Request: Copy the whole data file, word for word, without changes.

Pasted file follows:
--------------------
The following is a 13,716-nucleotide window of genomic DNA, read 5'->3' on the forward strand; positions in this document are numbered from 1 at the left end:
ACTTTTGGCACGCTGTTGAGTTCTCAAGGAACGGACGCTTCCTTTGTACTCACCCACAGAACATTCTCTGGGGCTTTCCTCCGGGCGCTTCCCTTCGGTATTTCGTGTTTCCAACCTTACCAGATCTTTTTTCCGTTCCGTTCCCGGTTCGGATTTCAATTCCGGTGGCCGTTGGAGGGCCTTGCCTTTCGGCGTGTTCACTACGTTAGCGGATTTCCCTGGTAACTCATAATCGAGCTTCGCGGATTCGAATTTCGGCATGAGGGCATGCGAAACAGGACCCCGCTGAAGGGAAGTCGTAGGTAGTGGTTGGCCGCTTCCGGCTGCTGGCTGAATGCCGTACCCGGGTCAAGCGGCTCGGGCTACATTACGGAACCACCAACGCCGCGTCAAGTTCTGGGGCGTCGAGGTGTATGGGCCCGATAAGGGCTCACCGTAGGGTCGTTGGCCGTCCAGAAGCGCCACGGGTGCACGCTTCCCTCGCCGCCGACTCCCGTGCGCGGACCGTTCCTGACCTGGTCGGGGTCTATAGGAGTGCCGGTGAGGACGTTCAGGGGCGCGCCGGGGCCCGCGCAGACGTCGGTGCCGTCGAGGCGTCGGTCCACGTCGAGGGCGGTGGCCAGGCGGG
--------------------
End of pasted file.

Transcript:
The following is a 13,716-nucleotide window of genomic DNA, read 5'->3' on the forward strand; positions in this document are numbered from 1 at the left end:
ACTTTTGGCACGCTGTTGAGTTCTCAAGGAACGGACGCTTCCTTTGTACTCACCCACAGAACATTCTCTGGGGCTTTCCTCCGGGCGCTTCCCTTCGGTATTTCGTGTTTCCAACCTTACCAGATCTTTTTTCCGTTCCGTTCCCGGTTCGGATTTCAATTCCGGTGGCCGTTGGAGGGCCTTGCCTTTCGGCGTGTTCACTACGTTAGCGGATTTCCCTGGTAACTCATAATCGAGCTTCGCGGATTCGAATTTCGGCATGAGGGCATGCGAAACAGGACCCCGCTGAAGGGAAGTCGTAGGTAGTGGTTGGCCGCTTCCGGCTGCTGGCTGAATGCCGTACCCGGGTCAAGCGGCTCGGGCTACATTACGGAACCACCAACGCCGCGTCAAGTTCTGGGGCGTCGAGGTGTATGGGCCCGATAAGGGCTCACCGTAGGGTCGTTGGCCGTCCAGAAGCGCCACGGGTGCACGCTTCCCTCGCCGCCGACTCCCGTGCGCGGACCGTTCCTGACCTGGTCGGGGTCTATAGGAGTGCCGGTGAGGACGTTCAGGGGCGCGCCGGGGCCCGCGCAGACGTCGGTGCCGTCGAGGCGTCGGTCCACGTCGAGGGCGGTGGCCAGGCGGG